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Jar, 2500-1500 BCE
Earthenware with applied and incised decoration
Height: 14 1/8 inches (35.9 cm)
125th Anniversary Acquisition. Purchased with the Hollis Family Foundation Fund, the Henry B. Keep Fund, and the East Asian Art Revolving Fund, 1999
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About This Jar

This dynamic, three-dimensional form with linear sweeping designs and lively details was created during the Middle Jōmon period, 2500–1500 BCE. The term Jōmon (jo-mohn) means "cord-marked," and refers to the cord-like designs that decorate this vessel. Jars of this type are a hallmark of Middle Jōmon pieces found at the archaeological site of Katsusaka in Kanagawa prefecture, on Japan’s main island, Honshū.

The ancient potter who created this vessel worked the clay cords up from the base along the cylindrical body in vertical lines that are capped by swirling loops. Along the upper part of the body, the potter applied a wide, horizontal band of the spiraling cords, which look like waves rolling around the edges of the jar. The wave motif continues at the top of the vessel, where along the rim a thick, incised triple band of cords swoops up into open curls at the four corners. Two of the flared corners have small, open-looped handles, where a carrying rope might have been attached.

The long, rolled-cord shapes applied to the surface of this vessel were not only decoration, but also served to strengthen the pot by adding thickness and support to the body. Pieces such as this jar were fired in earthen pits, where the heat only reached between 600 and 750 degrees. Ceramics fired at these temperatures are called low-fired ceramics, or earthenware. While the exact use of such jars is unknown, they were most likely used for cooking or storing food.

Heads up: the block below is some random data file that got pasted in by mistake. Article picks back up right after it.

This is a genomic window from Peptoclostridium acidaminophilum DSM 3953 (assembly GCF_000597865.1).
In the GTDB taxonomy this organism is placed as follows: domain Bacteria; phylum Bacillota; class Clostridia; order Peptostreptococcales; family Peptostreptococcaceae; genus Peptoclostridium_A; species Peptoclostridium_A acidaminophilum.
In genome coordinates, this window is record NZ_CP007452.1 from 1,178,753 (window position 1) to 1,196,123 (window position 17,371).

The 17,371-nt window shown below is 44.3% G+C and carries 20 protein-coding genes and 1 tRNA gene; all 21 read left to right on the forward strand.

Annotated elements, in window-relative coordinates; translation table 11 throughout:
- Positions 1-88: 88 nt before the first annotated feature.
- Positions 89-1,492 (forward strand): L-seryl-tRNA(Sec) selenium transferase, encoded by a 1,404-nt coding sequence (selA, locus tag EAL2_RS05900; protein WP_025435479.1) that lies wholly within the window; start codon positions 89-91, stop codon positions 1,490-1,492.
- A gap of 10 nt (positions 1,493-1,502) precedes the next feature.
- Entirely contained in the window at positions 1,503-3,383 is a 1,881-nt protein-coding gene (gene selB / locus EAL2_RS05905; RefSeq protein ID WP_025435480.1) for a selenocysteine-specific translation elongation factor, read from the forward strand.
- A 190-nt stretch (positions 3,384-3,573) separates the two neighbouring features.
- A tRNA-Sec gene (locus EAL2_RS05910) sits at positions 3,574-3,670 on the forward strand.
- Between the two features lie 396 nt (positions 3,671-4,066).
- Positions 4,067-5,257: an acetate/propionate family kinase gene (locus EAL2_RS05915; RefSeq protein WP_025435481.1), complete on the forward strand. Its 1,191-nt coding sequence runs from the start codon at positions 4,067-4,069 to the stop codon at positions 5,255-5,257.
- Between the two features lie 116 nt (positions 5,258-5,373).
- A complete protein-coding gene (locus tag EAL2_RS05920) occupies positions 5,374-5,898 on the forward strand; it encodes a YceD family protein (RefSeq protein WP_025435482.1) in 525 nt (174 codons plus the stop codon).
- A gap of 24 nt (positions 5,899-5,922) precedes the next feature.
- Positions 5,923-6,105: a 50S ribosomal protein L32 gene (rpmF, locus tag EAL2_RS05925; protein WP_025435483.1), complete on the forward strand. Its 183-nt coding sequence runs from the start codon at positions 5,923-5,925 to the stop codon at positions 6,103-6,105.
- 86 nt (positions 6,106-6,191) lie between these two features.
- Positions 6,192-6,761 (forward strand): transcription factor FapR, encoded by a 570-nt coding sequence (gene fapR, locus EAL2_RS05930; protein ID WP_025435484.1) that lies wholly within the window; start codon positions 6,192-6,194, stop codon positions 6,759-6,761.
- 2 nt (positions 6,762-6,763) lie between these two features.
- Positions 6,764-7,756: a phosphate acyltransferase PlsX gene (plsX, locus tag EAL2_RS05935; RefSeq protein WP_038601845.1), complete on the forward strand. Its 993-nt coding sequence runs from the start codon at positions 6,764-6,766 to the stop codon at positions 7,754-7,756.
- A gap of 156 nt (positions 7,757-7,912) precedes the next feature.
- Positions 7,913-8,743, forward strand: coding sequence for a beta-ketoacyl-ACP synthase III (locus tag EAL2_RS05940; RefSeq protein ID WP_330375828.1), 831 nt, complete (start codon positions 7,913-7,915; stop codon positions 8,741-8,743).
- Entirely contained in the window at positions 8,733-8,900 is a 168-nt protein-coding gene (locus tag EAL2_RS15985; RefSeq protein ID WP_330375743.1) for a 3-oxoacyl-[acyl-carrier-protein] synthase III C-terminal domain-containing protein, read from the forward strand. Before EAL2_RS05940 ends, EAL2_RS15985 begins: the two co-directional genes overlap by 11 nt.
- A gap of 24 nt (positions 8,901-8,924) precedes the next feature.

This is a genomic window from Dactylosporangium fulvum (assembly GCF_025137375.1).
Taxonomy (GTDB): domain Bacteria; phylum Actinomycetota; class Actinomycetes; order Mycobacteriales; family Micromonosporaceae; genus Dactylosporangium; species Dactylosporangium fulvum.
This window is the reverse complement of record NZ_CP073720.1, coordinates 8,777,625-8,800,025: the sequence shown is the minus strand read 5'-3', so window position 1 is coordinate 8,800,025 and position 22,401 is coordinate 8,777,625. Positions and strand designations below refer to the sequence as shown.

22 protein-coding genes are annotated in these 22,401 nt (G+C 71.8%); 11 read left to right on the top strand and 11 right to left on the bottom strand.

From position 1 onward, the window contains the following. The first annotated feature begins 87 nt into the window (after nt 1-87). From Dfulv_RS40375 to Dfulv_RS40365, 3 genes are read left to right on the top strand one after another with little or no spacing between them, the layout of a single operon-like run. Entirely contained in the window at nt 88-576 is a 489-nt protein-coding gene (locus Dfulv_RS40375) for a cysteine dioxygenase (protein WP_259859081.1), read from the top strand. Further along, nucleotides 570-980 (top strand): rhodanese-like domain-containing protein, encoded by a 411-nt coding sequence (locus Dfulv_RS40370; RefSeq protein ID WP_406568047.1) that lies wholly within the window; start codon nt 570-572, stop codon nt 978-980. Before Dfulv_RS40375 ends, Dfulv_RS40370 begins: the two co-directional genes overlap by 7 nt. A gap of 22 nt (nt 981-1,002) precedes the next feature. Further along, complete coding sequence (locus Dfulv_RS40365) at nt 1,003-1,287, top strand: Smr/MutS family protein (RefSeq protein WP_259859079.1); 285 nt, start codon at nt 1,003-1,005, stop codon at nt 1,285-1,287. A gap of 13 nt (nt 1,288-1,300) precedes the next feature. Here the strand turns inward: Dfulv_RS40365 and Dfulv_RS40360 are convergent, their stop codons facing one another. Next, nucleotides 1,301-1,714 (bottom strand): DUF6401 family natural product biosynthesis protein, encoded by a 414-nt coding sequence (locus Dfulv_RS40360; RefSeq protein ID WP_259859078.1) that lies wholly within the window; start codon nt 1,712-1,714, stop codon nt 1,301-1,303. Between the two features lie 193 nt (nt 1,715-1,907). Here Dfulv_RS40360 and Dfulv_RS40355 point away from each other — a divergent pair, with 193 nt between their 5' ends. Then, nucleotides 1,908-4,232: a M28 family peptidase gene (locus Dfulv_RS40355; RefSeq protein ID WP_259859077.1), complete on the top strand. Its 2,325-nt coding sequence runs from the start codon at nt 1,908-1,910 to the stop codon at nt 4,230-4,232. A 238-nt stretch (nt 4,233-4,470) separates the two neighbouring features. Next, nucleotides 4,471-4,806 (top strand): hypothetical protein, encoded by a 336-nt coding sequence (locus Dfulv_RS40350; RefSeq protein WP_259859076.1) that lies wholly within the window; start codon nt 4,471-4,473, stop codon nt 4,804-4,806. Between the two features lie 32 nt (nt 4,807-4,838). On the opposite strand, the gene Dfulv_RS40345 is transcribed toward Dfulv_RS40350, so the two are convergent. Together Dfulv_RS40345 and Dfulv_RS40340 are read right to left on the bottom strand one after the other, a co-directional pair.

Archaeology is the scientific study of material remains—such as relics, artifacts, and monuments—of past human life and activities. By examining the physical evidence of ancient cultures, archaeologists attempt to solve mysteries about human societies of long ago. Archaeologists working in Japan have a large number of research sites. Japan has about 370,000 registered archaeological sites, and approximately 50,000 of these represent the Jōmon period (10,500–300 BCE).

As a result of archaeological studies, we have gained much knowledge about the Jōmon period in Japan. Artifacts found in Jōmon-period sites in Japan allow archaeologists to theorize about how people met the challenges of life in their environment. For example, the discovery of various tools for farming and hunting has led archaeologists to understand the variety of ways Jōmon society people obtained food. Unearthing highly decorated jars like this one gives us information about Jōmon concepts of beauty and design.

Archaeologists come to conclusions about their subjects based on information they gather researching in the field, as well as by reading other archaeological documents. Although discovering ancient artifacts can be very exciting, archaeology also requires patience and meticulous attention to detail. Depending on the size of a site, it could take many years to completely reveal what lies underground.

This object is included in Learning from Asian Art: Japan, a teaching kit developed by the Division of Education and made possible by a grant from the Freeman Foundation of New York and Stowe, Vermont.

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